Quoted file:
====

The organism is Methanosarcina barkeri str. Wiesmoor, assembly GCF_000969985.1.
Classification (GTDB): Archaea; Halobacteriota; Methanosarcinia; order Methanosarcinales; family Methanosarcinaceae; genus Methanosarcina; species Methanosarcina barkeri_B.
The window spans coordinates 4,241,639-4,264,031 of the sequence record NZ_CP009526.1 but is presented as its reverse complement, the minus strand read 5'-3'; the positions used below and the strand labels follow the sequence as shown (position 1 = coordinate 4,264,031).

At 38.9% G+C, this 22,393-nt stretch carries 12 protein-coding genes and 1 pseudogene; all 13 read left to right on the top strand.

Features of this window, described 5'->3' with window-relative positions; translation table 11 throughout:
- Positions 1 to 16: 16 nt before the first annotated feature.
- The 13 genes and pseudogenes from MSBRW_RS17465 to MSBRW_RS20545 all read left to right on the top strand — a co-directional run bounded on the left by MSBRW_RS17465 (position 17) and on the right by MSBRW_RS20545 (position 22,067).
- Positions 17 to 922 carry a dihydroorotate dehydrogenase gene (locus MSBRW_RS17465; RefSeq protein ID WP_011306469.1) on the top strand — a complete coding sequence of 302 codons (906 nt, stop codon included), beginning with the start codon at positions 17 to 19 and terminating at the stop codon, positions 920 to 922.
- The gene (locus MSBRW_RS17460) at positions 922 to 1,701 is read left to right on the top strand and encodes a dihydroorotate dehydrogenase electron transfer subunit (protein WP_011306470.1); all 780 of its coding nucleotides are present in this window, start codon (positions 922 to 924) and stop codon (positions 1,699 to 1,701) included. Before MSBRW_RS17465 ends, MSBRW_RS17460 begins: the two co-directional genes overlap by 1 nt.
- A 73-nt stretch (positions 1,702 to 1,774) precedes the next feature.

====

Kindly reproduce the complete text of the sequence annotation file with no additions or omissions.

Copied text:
The organism is Methanosarcina barkeri str. Wiesmoor, assembly GCF_000969985.1.
Classification (GTDB): Archaea; Halobacteriota; Methanosarcinia; order Methanosarcinales; family Methanosarcinaceae; genus Methanosarcina; species Methanosarcina barkeri_B.
The window spans coordinates 4,241,639-4,264,031 of the sequence record NZ_CP009526.1 but is presented as its reverse complement, the minus strand read 5'-3'; the positions used below and the strand labels follow the sequence as shown (position 1 = coordinate 4,264,031).

At 38.9% G+C, this 22,393-nt stretch carries 12 protein-coding genes and 1 pseudogene; all 13 read left to right on the top strand.

Features of this window, described 5'->3' with window-relative positions; translation table 11 throughout:
- Positions 1 to 16: 16 nt before the first annotated feature.
- The 13 genes and pseudogenes from MSBRW_RS17465 to MSBRW_RS20545 all read left to right on the top strand — a co-directional run bounded on the left by MSBRW_RS17465 (position 17) and on the right by MSBRW_RS20545 (position 22,067).
- Positions 17 to 922 carry a dihydroorotate dehydrogenase gene (locus MSBRW_RS17465; RefSeq protein ID WP_011306469.1) on the top strand — a complete coding sequence of 302 codons (906 nt, stop codon included), beginning with the start codon at positions 17 to 19 and terminating at the stop codon, positions 920 to 922.
- The gene (locus MSBRW_RS17460) at positions 922 to 1,701 is read left to right on the top strand and encodes a dihydroorotate dehydrogenase electron transfer subunit (protein WP_011306470.1); all 780 of its coding nucleotides are present in this window, start codon (positions 922 to 924) and stop codon (positions 1,699 to 1,701) included. Before MSBRW_RS17465 ends, MSBRW_RS17460 begins: the two co-directional genes overlap by 1 nt.
- A 73-nt stretch (positions 1,702 to 1,774) precedes the next feature.